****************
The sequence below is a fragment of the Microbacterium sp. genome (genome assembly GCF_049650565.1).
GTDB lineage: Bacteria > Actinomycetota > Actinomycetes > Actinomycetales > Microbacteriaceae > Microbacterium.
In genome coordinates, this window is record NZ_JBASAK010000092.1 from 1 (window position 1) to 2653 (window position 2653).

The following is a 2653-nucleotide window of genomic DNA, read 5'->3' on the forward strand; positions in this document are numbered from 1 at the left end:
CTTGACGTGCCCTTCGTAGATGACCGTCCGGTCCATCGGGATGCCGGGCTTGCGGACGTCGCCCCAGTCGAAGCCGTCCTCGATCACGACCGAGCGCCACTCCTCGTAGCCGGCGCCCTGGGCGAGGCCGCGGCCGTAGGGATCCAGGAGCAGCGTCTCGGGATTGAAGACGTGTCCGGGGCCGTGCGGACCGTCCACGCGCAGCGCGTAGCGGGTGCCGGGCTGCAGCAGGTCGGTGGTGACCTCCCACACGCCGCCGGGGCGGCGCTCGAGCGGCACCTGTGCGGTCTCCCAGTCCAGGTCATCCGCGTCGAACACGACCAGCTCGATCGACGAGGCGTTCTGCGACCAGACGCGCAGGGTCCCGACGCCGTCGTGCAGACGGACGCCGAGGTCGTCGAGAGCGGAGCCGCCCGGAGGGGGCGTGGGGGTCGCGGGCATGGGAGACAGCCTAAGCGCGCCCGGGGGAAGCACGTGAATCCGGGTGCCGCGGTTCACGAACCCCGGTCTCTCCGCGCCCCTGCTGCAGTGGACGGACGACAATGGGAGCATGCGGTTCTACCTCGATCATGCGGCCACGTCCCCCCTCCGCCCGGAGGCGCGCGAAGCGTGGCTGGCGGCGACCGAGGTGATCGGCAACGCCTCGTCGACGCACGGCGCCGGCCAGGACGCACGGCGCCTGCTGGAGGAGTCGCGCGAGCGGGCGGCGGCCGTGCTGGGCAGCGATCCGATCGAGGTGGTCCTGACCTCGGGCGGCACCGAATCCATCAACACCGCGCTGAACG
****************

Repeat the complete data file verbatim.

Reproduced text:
The sequence below is a fragment of the Microbacterium sp. genome (genome assembly GCF_049650565.1).
GTDB lineage: Bacteria > Actinomycetota > Actinomycetes > Actinomycetales > Microbacteriaceae > Microbacterium.
In genome coordinates, this window is record NZ_JBASAK010000092.1 from 1 (window position 1) to 2653 (window position 2653).

The following is a 2653-nucleotide window of genomic DNA, read 5'->3' on the forward strand; positions in this document are numbered from 1 at the left end:
CTTGACGTGCCCTTCGTAGATGACCGTCCGGTCCATCGGGATGCCGGGCTTGCGGACGTCGCCCCAGTCGAAGCCGTCCTCGATCACGACCGAGCGCCACTCCTCGTAGCCGGCGCCCTGGGCGAGGCCGCGGCCGTAGGGATCCAGGAGCAGCGTCTCGGGATTGAAGACGTGTCCGGGGCCGTGCGGACCGTCCACGCGCAGCGCGTAGCGGGTGCCGGGCTGCAGCAGGTCGGTGGTGACCTCCCACACGCCGCCGGGGCGGCGCTCGAGCGGCACCTGTGCGGTCTCCCAGTCCAGGTCATCCGCGTCGAACACGACCAGCTCGATCGACGAGGCGTTCTGCGACCAGACGCGCAGGGTCCCGACGCCGTCGTGCAGACGGACGCCGAGGTCGTCGAGAGCGGAGCCGCCCGGAGGGGGCGTGGGGGTCGCGGGCATGGGAGACAGCCTAAGCGCGCCCGGGGGAAGCACGTGAATCCGGGTGCCGCGGTTCACGAACCCCGGTCTCTCCGCGCCCCTGCTGCAGTGGACGGACGACAATGGGAGCATGCGGTTCTACCTCGATCATGCGGCCACGTCCCCCCTCCGCCCGGAGGCGCGCGAAGCGTGGCTGGCGGCGACCGAGGTGATCGGCAACGCCTCGTCGACGCACGGCGCCGGCCAGGACGCACGGCGCCTGCTGGAGGAGTCGCGCGAGCGGGCGGCGGCCGTGCTGGGCAGCGATCCGATCGAGGTGGTCCTGACCTCGGGCGGCACCGAATCCATCAACACCGCGCTGAACG